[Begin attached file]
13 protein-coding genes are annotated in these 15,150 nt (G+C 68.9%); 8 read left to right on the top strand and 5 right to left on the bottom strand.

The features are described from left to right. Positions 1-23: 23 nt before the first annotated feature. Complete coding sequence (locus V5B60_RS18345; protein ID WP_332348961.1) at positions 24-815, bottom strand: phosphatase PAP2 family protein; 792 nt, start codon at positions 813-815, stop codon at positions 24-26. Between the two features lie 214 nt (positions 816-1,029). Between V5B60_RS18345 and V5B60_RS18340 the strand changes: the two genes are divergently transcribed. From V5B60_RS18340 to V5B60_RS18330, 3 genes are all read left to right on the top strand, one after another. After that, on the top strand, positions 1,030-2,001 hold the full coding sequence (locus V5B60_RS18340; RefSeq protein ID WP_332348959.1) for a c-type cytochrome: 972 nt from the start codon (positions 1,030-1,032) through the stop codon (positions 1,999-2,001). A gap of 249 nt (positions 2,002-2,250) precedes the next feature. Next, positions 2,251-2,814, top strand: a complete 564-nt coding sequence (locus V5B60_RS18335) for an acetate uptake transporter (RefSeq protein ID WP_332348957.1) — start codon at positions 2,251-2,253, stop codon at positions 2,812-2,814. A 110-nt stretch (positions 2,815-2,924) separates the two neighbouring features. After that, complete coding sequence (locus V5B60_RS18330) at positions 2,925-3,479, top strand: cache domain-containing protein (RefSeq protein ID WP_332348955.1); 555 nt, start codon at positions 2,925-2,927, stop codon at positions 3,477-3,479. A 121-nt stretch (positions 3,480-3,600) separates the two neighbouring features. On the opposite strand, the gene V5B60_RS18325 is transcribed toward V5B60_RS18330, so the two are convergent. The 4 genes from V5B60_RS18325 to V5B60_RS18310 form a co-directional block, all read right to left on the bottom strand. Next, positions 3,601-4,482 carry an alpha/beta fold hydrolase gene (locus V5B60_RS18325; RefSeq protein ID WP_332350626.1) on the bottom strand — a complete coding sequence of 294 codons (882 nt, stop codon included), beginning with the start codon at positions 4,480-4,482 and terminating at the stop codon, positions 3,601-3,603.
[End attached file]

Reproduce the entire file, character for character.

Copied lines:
13 protein-coding genes are annotated in these 15,150 nt (G+C 68.9%); 8 read left to right on the top strand and 5 right to left on the bottom strand.

The features are described from left to right. Positions 1-23: 23 nt before the first annotated feature. Complete coding sequence (locus V5B60_RS18345; protein ID WP_332348961.1) at positions 24-815, bottom strand: phosphatase PAP2 family protein; 792 nt, start codon at positions 813-815, stop codon at positions 24-26. Between the two features lie 214 nt (positions 816-1,029). Between V5B60_RS18345 and V5B60_RS18340 the strand changes: the two genes are divergently transcribed. From V5B60_RS18340 to V5B60_RS18330, 3 genes are all read left to right on the top strand, one after another. After that, on the top strand, positions 1,030-2,001 hold the full coding sequence (locus V5B60_RS18340; RefSeq protein ID WP_332348959.1) for a c-type cytochrome: 972 nt from the start codon (positions 1,030-1,032) through the stop codon (positions 1,999-2,001). A gap of 249 nt (positions 2,002-2,250) precedes the next feature. Next, positions 2,251-2,814, top strand: a complete 564-nt coding sequence (locus V5B60_RS18335) for an acetate uptake transporter (RefSeq protein ID WP_332348957.1) — start codon at positions 2,251-2,253, stop codon at positions 2,812-2,814. A 110-nt stretch (positions 2,815-2,924) separates the two neighbouring features. After that, complete coding sequence (locus V5B60_RS18330) at positions 2,925-3,479, top strand: cache domain-containing protein (RefSeq protein ID WP_332348955.1); 555 nt, start codon at positions 2,925-2,927, stop codon at positions 3,477-3,479. A 121-nt stretch (positions 3,480-3,600) separates the two neighbouring features. On the opposite strand, the gene V5B60_RS18325 is transcribed toward V5B60_RS18330, so the two are convergent. The 4 genes from V5B60_RS18325 to V5B60_RS18310 form a co-directional block, all read right to left on the bottom strand. Next, positions 3,601-4,482 carry an alpha/beta fold hydrolase gene (locus V5B60_RS18325; RefSeq protein ID WP_332350626.1) on the bottom strand — a complete coding sequence of 294 codons (882 nt, stop codon included), beginning with the start codon at positions 4,480-4,482 and terminating at the stop codon, positions 3,601-3,603.